Flag Football Rules
There are many variations of flag football rules. The number of players can vary from 4-on-4 to 8-on-8 or even more. The level of contact allowed will also vary from no contact or blocking to full blocking with low contact. Typically flag football rules for kids have more rules concerning safe-conduct of the players, while adult flag football leagues may allow a little more leeway in this area.
The game is very similar to tackle football (or American Football) with the exception that instead of tackling, players must detach a flag from the runner’s flag belt. Again due to varying rules each flag football league may have different requirements for flag football equipment belts. Most commonly the belt has either 2 flags or 3 flags.
Field of Play
Since there is no official governing body for flag football, there is no official field size either. Typically the field will be smaller than a regulation tackle football field due to there being fewer players. Additionally kids flag football fields will be arranged in several different sizes based on age and generally smaller then what adults would use.
Playing the Game
One team will be on Offense and the other team will be on Defense. The offensive team has 4 plays in which to achieve a first down or score a touchdown. Again there is no standardized method for determining when a first down is achieved – it will vary according to specific league rules. One example is that a first down is granted if the ball is advanced to the middle marker of the playing field. Other leagues may implement rules that allow multiple first downs to be achieved.
If the Offense cannot get a first down or score then their turn is over and the teams will switch from offense to defense and vica-versa.
When the offense scores by moving the ball into the end zone it is awarded 6 points for a touch down. Immediately following the scoring play the offense is given one additional play to attempt to score 1 or 2 extra points (called a conversion). Certain rules such as the starting location on the field or whether the play is a pass or run will govern the amount of points awarded if the conversion attempt is successful.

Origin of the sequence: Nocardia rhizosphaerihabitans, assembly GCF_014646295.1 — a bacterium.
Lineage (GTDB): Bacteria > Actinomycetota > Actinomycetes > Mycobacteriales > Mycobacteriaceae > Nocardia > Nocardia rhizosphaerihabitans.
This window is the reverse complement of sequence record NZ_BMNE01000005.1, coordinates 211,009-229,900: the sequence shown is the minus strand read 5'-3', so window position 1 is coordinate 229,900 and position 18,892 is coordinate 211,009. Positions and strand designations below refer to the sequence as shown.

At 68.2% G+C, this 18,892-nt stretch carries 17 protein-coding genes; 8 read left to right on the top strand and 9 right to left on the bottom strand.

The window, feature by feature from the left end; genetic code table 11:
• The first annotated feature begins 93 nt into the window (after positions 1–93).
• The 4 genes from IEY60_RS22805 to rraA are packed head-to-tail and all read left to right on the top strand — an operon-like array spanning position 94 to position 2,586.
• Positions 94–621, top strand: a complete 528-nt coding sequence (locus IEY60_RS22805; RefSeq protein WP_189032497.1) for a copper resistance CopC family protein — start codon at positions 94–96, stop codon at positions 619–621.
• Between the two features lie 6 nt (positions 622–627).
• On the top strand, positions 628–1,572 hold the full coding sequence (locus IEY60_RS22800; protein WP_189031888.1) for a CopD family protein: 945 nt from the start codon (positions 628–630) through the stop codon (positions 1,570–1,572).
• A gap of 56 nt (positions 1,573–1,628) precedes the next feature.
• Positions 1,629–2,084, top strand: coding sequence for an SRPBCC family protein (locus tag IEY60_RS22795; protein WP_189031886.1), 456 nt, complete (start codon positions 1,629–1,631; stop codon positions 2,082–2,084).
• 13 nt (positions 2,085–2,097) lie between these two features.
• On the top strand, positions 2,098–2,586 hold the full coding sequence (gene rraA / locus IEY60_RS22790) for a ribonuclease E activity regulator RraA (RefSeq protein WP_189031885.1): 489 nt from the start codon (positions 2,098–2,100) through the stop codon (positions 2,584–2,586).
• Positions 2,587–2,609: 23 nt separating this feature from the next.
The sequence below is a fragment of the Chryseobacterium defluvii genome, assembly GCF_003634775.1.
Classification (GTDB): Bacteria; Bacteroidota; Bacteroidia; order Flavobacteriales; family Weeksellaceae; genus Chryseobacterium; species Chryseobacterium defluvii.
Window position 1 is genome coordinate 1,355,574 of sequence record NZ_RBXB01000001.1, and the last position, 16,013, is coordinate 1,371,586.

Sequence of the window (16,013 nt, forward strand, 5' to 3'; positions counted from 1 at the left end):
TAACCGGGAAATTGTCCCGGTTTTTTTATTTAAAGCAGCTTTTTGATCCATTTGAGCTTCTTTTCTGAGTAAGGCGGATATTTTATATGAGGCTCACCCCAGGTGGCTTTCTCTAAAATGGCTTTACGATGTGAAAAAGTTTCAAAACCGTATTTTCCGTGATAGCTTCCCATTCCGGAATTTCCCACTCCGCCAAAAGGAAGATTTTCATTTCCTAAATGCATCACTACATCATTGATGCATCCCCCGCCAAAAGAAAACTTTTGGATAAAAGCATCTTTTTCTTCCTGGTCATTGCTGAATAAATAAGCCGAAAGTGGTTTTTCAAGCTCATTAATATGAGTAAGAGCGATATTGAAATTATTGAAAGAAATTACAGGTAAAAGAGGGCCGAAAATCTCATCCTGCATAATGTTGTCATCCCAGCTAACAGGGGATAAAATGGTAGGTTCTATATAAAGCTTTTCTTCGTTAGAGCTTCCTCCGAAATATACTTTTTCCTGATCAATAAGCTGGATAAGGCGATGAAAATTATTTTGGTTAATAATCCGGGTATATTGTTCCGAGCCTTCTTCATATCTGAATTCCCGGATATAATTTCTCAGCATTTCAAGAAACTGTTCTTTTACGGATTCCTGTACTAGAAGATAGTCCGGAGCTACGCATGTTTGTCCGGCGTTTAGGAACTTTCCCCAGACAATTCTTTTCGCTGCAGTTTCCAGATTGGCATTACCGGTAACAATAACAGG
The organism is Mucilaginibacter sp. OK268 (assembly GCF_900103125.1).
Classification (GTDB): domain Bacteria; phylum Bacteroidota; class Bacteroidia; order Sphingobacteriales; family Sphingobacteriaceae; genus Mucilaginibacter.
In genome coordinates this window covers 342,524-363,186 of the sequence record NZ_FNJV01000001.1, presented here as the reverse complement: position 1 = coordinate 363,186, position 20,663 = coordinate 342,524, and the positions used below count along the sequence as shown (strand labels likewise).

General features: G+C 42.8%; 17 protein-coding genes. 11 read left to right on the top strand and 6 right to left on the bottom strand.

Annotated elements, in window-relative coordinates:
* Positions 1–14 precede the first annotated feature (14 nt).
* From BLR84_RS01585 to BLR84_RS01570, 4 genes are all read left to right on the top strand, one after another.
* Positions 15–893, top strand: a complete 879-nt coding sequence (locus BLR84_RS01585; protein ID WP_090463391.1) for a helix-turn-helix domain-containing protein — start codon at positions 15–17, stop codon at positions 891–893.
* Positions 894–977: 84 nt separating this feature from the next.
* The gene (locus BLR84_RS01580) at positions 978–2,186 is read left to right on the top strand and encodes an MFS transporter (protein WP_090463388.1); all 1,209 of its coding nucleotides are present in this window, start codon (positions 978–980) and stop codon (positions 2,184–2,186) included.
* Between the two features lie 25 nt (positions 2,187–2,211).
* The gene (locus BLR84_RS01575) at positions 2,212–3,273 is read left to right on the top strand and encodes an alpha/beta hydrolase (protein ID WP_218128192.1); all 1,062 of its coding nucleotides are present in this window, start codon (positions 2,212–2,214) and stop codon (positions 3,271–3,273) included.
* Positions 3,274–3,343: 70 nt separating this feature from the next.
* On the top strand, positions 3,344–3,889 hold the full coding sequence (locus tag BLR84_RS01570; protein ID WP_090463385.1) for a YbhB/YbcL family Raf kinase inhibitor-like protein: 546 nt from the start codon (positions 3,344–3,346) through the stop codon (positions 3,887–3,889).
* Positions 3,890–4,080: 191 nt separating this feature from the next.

Infractions of the rules will result in the responsible team incurring a penalty, usually in the form of lost yardage or loss of down. Below are some common penalties:
Offside – A defensive player is beyond the line of scrimmage when the ball is snapped.
False start – An offensive player moves beyond the line of scrimmage prior to the ball being snapped.
Holding – Impeding the movement of another player by grasping or pulling at body part or piece of clothing.
Flag Guarding – When an offensive player impedes a defensive player’s attempt to remove a flag from the ball carrier’s flag belt. This includes pushing, swatting, or blocking the area around the flag using any body part; e.g. hands, shoulders, elbows etc…
Delay of game – The offense has a limited amount of time between plays to huddle, line up and start the next play. Taking too long will result in a delay of game penalty.
Pass interference – Occurs when a defensive player makes contact with any offensive player who is attempting the catch a pass.
Want to know more about the rules for flag football? Try the Wikipedia: Flag Football Page